HELLBLAZER #241 - Bit of a slow issue this one. John doing what John does best as he tries to redirect the mad warmage Mako toward a different target while buying himself some time as innocent (well, relatively so) people are torn apart while John skates away. It's still good stuff but it feels like the sort of issue that exists only to pad out a story to six issues for the inevitable trade paperback.

JACK OF FABLES #20 - Should I even bother to mention that in five years of librarian school and working in libraries I have never yet met one librarian as hot as any one of The Page Sisters? Much less three? Much less three sisters? Just thought I'd mention it and that I take comfort in the fact that a liar like Jack can't possibly be telling the truth about having seduced all three of them. And yes, I know it doesn't bode well of me that I lust after fictional sexy librarians and am jealous of a fictional character who managed to seduce them all. I don't care. I still want to marry Barbara Gordon.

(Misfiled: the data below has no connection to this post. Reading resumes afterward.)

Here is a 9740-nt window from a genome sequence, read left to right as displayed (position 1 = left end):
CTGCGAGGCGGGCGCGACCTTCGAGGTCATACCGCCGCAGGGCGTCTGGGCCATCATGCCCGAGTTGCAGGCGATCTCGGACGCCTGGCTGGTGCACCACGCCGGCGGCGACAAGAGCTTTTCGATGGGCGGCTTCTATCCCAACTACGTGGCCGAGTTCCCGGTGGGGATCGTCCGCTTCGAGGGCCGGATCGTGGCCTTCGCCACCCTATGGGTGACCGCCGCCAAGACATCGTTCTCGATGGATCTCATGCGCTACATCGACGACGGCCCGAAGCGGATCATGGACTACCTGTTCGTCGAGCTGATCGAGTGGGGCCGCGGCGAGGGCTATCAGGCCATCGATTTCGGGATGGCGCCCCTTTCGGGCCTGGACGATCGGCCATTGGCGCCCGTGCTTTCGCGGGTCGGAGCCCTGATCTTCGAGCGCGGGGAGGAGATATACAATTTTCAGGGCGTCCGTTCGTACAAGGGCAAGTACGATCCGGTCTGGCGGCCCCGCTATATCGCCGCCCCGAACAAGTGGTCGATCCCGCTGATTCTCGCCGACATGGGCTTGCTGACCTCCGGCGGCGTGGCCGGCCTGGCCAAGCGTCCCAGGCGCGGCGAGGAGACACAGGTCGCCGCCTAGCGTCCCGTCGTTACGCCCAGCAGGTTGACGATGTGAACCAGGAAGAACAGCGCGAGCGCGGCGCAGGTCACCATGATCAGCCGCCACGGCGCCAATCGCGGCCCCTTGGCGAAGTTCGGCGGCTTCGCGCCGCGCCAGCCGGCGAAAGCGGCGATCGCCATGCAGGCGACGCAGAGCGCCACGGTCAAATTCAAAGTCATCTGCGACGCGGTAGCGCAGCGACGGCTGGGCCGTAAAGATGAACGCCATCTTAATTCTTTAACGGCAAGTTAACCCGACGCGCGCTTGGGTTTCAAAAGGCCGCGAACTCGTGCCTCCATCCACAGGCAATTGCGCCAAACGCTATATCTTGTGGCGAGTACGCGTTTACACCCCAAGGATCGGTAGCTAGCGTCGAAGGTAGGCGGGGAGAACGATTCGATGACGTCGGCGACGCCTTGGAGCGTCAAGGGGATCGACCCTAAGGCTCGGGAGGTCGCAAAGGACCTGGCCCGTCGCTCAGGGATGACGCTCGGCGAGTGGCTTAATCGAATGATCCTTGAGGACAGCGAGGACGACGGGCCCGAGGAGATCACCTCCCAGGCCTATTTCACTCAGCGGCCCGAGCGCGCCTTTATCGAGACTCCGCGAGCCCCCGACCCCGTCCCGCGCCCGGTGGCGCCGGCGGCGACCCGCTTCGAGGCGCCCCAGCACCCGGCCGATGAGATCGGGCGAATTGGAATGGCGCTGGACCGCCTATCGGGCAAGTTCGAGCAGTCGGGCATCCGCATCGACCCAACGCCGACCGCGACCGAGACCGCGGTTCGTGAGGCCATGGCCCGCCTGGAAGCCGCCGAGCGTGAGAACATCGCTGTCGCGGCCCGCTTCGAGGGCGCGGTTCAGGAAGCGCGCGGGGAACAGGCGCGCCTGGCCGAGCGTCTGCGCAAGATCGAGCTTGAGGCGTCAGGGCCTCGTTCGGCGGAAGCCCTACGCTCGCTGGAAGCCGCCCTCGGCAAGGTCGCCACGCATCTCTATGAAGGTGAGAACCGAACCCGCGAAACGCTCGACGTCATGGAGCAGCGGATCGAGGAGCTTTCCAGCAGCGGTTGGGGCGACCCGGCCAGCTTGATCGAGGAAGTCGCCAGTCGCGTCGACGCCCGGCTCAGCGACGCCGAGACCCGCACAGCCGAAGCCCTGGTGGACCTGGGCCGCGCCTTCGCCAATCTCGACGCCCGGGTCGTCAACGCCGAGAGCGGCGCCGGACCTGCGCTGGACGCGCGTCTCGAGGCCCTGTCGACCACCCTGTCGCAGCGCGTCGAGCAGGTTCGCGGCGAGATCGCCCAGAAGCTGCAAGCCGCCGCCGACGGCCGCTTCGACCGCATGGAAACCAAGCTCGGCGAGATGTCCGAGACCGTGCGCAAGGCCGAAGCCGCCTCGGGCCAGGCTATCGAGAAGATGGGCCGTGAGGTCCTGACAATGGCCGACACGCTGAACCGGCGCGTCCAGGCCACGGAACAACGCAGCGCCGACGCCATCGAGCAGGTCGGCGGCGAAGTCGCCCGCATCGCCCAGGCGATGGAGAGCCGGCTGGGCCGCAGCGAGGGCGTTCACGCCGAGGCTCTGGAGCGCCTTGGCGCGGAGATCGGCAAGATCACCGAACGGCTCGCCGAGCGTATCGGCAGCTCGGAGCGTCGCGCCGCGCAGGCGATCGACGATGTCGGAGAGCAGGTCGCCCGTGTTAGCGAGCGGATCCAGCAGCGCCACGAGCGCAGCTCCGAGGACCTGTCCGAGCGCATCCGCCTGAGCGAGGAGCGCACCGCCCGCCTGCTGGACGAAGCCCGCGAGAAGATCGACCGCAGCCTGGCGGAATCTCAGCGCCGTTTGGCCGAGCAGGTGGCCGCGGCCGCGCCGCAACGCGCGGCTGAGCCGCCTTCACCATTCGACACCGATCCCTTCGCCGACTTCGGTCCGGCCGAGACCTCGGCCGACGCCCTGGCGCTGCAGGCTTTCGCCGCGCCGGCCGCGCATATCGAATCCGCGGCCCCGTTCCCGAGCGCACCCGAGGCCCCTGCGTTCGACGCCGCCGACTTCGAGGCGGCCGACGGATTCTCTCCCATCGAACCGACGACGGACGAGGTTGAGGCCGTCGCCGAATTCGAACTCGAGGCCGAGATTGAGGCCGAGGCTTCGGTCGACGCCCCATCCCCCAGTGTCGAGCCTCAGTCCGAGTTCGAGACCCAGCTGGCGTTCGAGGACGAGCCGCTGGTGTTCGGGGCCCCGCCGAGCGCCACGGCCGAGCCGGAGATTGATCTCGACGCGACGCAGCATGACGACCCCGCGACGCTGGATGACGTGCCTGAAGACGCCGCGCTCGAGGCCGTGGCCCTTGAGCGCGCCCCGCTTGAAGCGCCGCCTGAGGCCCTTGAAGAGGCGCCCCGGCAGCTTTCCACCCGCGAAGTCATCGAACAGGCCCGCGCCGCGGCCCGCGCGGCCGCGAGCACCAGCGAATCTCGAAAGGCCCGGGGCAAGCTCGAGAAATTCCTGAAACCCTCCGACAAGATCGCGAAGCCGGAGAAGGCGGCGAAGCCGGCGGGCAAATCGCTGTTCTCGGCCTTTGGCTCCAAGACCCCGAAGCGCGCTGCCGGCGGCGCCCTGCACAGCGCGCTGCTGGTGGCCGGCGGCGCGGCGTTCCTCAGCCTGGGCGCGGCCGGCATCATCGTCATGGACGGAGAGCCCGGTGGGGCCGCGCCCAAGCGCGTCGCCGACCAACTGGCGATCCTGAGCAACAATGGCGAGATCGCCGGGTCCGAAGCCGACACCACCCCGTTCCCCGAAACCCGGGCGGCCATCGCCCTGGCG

Anyway, where was I? Oh yes - uh... this is a very good comic and you should be reading it. Yes.

SERENITY: BETTER DAYS #1 - Pre-Serenity The Movie, Whedon-written original adventures of Malcolm Reynolds and the rest of the Serenity crew. If you're a fan of Firefly you probably already know about this book and bought it or are cursing in Chinese and resolving to go down to the comic book shop first-thing tomorrow. Suffice it to say that if you're a fan, you'll love it. And if you're not a fan, hie thee hence to procure Firefly: The Complete Series and see what all the fuss is about.